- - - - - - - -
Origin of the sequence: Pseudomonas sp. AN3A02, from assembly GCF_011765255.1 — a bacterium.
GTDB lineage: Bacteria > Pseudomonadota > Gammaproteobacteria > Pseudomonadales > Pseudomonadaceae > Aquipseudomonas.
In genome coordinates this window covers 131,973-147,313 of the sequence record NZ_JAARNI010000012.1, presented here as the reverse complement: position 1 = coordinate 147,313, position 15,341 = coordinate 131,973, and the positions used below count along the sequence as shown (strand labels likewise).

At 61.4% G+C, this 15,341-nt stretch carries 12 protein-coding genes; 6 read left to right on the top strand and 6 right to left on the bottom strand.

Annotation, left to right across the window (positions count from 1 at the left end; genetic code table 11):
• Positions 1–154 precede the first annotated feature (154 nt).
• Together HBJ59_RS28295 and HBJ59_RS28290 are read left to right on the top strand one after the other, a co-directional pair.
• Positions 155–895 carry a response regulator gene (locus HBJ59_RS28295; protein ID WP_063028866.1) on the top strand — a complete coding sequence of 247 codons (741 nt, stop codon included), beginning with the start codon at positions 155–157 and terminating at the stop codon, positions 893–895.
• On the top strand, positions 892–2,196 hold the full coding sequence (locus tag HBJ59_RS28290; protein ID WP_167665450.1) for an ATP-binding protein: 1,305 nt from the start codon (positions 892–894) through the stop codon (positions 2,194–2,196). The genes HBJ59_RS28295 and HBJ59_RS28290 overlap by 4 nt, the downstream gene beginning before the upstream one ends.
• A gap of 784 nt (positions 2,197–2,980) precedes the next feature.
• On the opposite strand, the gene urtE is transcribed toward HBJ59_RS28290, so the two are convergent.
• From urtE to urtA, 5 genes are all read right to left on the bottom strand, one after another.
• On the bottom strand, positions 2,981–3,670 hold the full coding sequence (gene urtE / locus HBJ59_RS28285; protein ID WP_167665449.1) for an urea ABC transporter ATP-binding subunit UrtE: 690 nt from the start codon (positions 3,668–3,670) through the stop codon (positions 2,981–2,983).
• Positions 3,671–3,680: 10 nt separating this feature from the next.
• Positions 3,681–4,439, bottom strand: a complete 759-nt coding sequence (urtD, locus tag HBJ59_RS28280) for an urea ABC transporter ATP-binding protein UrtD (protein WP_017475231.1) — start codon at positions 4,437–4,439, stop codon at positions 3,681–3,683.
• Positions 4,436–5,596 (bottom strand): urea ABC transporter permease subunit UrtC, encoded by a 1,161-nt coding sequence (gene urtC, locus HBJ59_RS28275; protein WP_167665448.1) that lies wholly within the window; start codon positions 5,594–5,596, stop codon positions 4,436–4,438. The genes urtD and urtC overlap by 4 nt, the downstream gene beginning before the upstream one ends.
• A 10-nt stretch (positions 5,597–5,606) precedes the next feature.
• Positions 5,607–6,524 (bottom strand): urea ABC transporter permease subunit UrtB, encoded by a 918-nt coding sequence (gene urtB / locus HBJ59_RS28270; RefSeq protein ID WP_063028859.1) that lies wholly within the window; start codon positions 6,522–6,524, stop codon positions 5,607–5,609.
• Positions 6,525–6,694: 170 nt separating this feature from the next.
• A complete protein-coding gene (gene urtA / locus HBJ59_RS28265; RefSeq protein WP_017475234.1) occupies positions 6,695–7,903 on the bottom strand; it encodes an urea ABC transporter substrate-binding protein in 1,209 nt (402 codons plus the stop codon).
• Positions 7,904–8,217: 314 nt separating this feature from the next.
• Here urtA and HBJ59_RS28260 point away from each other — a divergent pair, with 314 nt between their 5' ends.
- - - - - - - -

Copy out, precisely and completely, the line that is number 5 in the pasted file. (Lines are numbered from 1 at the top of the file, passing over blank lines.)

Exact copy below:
Annotation, left to right across the window (positions count from 1 at the left end; genetic code table 11):